Sultan Selim III came to the Ottoman throne in 1789, at the age of 27.
He was a good looking, slender young man, able and energetic, an accomplished musician and a poet. He corresponded with King Louis XVI of France, who faced similar difficulties to those that Selim would now discover.
The previous sultan, Abdulhamid I, had complained of sleepless nights. Selim soon grasped why. His empire was beset by war, disobedient soldiers, economic decline, a restless populace and thrusting minorities, aggressive neighbours, religious fundamentalism, frequent fires in Constantinople as well as outbreaks of plague.
Selim set about initiating reforms of the taxation system and especially of the army. It was obvious that without radical modernisation, the Ottoman army would never hold back the constant attempts at invasion by the Russian and Austrian forces. In spite of much opposition from conservative elements, Selim managed to set his reforms in motion. By 1807 he had established the Nizam-i-Cedid, the New Military Order; 27 thousand troops trained in modern European drill and tactics. These troops were stationed outside the city to avoid inflaming the hatred of reactionary elements in Ottoman society, and in particular, the janissaries, who resisted anything that might harm their privileged status.
Selim gave many parties in the gardens of his palaces. In April 1797 he gave a tulip fete. This is the last known mention of such an event, which had been so popular at the Ottoman court throughout the 18th century. He was an active man and took part in jirit matches, together with his young nephew, the future Sultan Mahmud II. They made up teams from the palace gardeners and the pageboys. Mahmud led the bamya team and Selim the cabbage team.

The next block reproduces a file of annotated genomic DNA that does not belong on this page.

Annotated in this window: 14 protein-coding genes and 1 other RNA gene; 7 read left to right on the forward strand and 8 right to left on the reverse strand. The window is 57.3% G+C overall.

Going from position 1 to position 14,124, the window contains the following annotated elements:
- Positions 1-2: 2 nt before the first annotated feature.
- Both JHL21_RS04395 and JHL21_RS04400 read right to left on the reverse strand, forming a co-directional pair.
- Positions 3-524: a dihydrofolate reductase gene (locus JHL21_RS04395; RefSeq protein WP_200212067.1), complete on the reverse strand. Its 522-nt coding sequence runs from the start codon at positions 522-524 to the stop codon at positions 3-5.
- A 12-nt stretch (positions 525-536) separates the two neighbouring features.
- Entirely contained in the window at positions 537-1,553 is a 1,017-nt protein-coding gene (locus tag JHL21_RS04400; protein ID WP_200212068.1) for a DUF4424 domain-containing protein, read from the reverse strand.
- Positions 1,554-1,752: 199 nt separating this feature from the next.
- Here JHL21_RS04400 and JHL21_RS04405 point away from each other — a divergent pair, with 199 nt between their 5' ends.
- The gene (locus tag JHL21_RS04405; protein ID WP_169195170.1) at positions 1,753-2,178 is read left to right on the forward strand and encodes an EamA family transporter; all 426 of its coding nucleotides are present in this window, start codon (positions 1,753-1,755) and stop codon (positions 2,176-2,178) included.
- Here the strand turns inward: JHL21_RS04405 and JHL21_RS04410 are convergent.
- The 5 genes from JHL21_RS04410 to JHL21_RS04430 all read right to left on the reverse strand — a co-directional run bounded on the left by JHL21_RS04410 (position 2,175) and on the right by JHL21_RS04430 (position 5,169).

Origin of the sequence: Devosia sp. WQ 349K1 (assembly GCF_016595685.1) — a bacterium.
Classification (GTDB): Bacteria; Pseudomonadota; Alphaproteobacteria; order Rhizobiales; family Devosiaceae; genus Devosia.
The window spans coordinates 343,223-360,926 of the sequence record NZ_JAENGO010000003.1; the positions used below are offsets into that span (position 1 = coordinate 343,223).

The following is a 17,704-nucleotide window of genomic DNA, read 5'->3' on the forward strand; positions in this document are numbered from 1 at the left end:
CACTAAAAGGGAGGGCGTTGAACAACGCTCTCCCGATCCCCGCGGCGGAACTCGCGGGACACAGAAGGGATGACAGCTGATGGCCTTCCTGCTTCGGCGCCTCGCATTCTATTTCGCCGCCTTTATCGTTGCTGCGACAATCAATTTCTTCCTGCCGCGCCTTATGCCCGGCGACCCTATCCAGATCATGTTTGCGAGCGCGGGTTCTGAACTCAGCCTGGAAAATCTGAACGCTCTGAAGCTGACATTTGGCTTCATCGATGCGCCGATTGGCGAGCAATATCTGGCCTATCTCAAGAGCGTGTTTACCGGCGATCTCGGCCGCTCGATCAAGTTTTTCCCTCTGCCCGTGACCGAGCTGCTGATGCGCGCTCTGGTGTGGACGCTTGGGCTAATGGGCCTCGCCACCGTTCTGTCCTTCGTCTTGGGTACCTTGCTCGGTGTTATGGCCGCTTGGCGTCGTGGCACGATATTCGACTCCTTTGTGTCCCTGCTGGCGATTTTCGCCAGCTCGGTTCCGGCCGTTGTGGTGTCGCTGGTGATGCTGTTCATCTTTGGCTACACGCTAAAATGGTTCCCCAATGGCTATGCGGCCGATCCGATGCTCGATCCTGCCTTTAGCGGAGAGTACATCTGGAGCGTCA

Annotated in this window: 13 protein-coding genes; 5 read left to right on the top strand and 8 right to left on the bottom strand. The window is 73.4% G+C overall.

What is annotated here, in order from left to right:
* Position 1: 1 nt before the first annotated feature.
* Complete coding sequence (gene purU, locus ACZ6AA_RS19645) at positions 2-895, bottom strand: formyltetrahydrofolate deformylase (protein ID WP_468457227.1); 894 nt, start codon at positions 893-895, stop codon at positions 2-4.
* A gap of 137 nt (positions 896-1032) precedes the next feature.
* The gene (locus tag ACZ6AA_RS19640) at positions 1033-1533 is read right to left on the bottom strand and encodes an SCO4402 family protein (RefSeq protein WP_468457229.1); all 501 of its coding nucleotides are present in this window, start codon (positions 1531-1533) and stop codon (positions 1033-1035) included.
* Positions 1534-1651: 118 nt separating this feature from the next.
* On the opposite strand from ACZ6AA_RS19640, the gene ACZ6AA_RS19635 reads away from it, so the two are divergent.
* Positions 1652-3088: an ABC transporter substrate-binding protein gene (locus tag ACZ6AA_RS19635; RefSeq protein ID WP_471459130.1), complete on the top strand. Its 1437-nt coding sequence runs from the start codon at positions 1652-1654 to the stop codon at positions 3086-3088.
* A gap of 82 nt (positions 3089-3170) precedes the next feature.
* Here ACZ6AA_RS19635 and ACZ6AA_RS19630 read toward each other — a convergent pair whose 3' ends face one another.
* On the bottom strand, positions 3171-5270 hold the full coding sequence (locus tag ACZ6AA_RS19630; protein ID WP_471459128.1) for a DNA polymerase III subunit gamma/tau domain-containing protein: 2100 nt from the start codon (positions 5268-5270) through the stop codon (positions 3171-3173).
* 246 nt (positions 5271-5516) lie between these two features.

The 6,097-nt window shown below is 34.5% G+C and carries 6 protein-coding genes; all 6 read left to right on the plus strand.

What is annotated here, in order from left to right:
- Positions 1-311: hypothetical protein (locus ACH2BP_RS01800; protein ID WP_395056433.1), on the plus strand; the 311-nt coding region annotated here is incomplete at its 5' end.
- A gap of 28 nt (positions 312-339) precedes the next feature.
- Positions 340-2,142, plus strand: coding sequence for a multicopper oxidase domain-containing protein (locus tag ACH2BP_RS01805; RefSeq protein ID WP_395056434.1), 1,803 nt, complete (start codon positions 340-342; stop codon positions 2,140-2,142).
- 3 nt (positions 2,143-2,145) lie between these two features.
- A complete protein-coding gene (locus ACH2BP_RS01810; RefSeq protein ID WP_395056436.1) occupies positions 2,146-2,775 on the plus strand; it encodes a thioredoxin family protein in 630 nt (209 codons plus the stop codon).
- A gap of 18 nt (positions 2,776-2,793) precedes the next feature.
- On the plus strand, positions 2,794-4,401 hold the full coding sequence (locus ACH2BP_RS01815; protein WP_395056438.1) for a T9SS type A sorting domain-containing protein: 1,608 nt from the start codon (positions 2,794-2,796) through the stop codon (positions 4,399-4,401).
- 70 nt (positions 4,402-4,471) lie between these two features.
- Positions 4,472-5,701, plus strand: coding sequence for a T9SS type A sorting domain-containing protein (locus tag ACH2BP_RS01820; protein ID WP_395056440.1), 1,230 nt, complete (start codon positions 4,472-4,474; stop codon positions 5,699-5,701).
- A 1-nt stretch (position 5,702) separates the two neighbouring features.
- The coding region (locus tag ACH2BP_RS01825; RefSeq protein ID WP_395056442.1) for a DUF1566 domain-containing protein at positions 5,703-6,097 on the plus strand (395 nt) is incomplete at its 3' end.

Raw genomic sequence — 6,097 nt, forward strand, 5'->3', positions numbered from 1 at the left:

At the Sultan's invitation, foreign advisers from many European countries flooded into Constantinople. Selim's court was the centre for introducing European culture into Turkish society. France, Turkey's oldest ally, was particularly favoured. The Sultan gained a reputation for favouring western civilisation. In addition, he was attracted to the artistic pleasures of rebuilding and decorating his many palaces. [We can see some of these through the paintings of Antoine-Ignace Melling, who became decorator to the Sultan and to his sister, Hatice Sultan.]
Struggling under a heavy burden of taxation, the people protested, sometimes violently. Selim lacked the ruthlessness necessary to resist the growing pressure.
In May 1807, a revolt broke out in a fort at the top of the Bosphorus. The unrest grew until the Sultan was forced to abdicate in favour of his weak-minded cousin, Mustafa IV.
Over the following year matters grew steadily worse. The Russians were occupying Wallachia and Moldavia, which meant food was scarce in Constantinople. A loyal Governor attempted to restore Selim to the throne but in the struggle, reactionary soldiers murdered Selim on 28th July 1808.
Today he is remembered for his music and poetry as well as for his efforts at reform. Some of his music is still played on Turkish radio. His favourite summer palace on the shores of the Golden Horn, is now the State Music Museum.
[top] facade facing the Golden Horn
[below] the composition room
The plan to modernise the Turkish army is a basic theme of April and May, set in Constantinople in 1804.
The attempt to end the long running war with Russia is the background to
Scandalous Lady, also set in Constantinople in 1811.